nep-ifn New Economics Papers
on International Finance
Issue of 2005‒02‒27
seven papers chosen by
Yi-Nung Yang
Chung Yuan Christian University

  1. Expectations Hypotheses Tests and Predictive Regressions at Long Horizons By Rossi, Barbara
  2. Following Germany's Lead: Using International Monetary Linkages to Identify the Effect of Monetary Policy on the Economy By di Giovanni, Julian; McCrary, Justin; von Wachter, Till
  3. The Law of one Price in the Russian Economy By Konstantin Gluschenko
  4. Structural policy reforms and external imbalances By Mike Kennedy; Torsten Sløk
  5. Can Fluctuations in the Consumption-Wealth Ratio Help to Predict Exchange Rates? By Jorge Selaive; Vicente Tuesta R
  6. International Financial Adjustment By Pierre-Olivier Gourinchas; Helene Rey
  7. Going Multinational under Exchange Rate Uncertainty. By Henry Aray; Javier Gardeazábal

  1. By: Rossi, Barbara
    Abstract: Many rational expectations models state that an economic variable is determined as the present value of future variables. These restrictions have traditionally been tested on VARs where variables appear either in levels (or cointegrating relationships) or first differences. Commonly used test statistics may lead to over-rejections in small samples in the presence of highly persistent variables. Similar problems occur in longhorizon predictive regressions. We propose an alternative method based on local-tounity asymptotic approximations. We apply this method to long-horizon Predictive Regressions, Uncovered Interest Rate Parity, the Term Structure, and the Permanent Income Hypothesis.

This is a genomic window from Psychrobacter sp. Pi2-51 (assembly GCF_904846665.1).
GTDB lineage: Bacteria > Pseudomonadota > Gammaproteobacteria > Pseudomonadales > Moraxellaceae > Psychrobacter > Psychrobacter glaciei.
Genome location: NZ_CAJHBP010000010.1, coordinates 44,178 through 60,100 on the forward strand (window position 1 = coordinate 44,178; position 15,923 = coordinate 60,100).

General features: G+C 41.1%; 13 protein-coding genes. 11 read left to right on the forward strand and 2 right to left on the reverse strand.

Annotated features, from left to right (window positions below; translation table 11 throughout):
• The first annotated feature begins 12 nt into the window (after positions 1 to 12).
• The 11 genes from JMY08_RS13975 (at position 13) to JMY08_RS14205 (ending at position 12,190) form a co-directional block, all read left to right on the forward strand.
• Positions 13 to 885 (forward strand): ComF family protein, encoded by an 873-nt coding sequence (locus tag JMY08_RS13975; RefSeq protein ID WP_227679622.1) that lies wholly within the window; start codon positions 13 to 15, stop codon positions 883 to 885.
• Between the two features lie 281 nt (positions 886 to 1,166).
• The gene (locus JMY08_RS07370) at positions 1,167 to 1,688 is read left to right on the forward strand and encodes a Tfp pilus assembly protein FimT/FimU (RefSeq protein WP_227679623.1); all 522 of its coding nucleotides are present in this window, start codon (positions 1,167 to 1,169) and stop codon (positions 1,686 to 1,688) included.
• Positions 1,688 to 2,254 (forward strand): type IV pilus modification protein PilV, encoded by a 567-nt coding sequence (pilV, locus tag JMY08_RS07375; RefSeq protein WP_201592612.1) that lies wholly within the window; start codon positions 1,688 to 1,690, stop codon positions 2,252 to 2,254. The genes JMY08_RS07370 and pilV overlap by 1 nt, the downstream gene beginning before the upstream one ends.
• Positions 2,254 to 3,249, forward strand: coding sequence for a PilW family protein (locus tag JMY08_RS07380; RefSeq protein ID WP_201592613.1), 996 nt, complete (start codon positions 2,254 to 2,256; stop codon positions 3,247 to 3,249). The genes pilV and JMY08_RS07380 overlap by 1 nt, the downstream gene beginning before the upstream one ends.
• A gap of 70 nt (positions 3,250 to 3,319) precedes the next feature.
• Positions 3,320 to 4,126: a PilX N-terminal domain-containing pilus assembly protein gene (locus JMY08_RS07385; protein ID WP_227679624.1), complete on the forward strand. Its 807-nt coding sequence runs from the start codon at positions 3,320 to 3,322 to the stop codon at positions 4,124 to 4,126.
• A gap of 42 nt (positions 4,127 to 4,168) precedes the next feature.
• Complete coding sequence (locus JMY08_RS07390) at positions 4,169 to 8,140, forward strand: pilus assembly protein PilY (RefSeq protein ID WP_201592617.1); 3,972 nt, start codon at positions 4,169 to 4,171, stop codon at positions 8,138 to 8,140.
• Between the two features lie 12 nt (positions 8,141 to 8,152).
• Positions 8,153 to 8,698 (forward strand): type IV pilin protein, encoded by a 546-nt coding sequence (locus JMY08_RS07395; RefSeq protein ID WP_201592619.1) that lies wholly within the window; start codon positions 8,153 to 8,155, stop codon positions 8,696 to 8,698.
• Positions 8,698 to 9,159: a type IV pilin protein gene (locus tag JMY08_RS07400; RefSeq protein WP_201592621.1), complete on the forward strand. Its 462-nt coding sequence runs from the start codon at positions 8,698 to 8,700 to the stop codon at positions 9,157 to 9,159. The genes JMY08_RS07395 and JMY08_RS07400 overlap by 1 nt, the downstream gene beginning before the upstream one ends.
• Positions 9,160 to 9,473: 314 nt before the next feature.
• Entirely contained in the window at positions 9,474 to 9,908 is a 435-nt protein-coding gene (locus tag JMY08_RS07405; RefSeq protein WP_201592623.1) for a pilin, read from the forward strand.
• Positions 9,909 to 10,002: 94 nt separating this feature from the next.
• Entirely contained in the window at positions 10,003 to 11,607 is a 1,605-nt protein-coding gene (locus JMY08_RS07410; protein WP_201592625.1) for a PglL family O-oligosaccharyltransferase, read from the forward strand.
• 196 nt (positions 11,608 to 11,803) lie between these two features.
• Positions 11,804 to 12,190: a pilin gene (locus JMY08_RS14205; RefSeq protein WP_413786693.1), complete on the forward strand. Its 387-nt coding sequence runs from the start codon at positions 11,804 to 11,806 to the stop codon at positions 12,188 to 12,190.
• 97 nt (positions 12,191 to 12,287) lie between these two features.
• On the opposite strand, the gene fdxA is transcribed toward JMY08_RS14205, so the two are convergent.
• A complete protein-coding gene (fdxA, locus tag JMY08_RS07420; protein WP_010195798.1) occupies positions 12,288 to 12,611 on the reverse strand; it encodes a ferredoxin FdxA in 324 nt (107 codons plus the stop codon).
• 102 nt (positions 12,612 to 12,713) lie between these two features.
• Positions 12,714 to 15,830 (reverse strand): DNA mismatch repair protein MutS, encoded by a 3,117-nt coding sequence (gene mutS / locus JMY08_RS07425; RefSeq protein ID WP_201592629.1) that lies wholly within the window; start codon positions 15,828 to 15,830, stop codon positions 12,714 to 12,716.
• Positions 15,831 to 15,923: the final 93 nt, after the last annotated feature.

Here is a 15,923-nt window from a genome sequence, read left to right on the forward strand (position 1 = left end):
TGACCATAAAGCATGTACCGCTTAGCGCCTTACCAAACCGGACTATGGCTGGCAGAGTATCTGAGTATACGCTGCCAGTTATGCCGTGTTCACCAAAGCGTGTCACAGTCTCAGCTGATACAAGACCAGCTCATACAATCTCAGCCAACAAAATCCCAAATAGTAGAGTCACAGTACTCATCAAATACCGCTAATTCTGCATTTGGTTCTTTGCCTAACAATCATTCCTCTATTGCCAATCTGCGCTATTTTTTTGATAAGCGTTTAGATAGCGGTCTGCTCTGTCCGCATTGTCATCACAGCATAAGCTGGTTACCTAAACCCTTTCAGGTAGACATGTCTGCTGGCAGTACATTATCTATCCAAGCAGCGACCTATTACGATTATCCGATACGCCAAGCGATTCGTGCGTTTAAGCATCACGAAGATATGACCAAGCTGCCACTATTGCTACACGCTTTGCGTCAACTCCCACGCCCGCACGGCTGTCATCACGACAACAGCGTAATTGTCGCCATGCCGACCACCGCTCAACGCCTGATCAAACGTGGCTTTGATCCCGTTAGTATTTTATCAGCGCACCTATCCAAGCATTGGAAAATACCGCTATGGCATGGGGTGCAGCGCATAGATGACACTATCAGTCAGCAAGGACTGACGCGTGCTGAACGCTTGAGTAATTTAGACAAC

Keywords: expectation hypotheses; present value models; long-horizon; local to unity
    JEL: F30 F40
    Date: 2005
  2. By: di Giovanni, Julian (IMF); McCrary, Justin (University of Michigan); von Wachter, Till (Columbia University and IZA Bonn)
    Abstract: Forward-looking behavior on the part of the monetary authority leads least squares estimates to understate the true growth consequences of monetary policy interventions. We present instrumental variables estimates of the impact of interest rates on real output growth for several European countries, using German interest rates as the instrument. We compare this identification strategy to the vector autoregression approach, and give an interpretation of our estimates that is appropriate in a dynamic context. Moreover, we show that the difference between least squares and instrumental variables estimates provides bounds for the degree of endogeneity in monetary policy. The results confirm a considerable downward bias of estimates that do not account for potential forward-looking monetary policy decisions. The bias is higher for countries whose monetary policy was more independent of Germany.
    Keywords: monetary policy, forward looking bias, instrumental variables
    JEL: E52 J60
    Date: 2005–02
  3. By: Konstantin Gluschenko
    Abstract: Taking the law of one price as a test for market integration, the spatial set-up of Russia’s market integration over 1994-2000 is analyzed with the use of time series of the cost of a staples basket across Russian regions. The law is found to hold for about 50% to 60% of Russian regions, estimates of a threshold model suggesting rather high barriers to inter-regional trade. To reveal whether there is a movement towards market integration among non-integrated regions, dynamics of cross-sectional distribution of prices receives study. The results indicate that such a tendency does take place. An effort is made to identify forces responsible for Enter-regional price disparities.
    Keywords: market integration, price dispersion, price convergence, Russia, Russian regions
    JEL: P22 P25 R15 R19
  4. By: Mike Kennedy; Torsten Sløk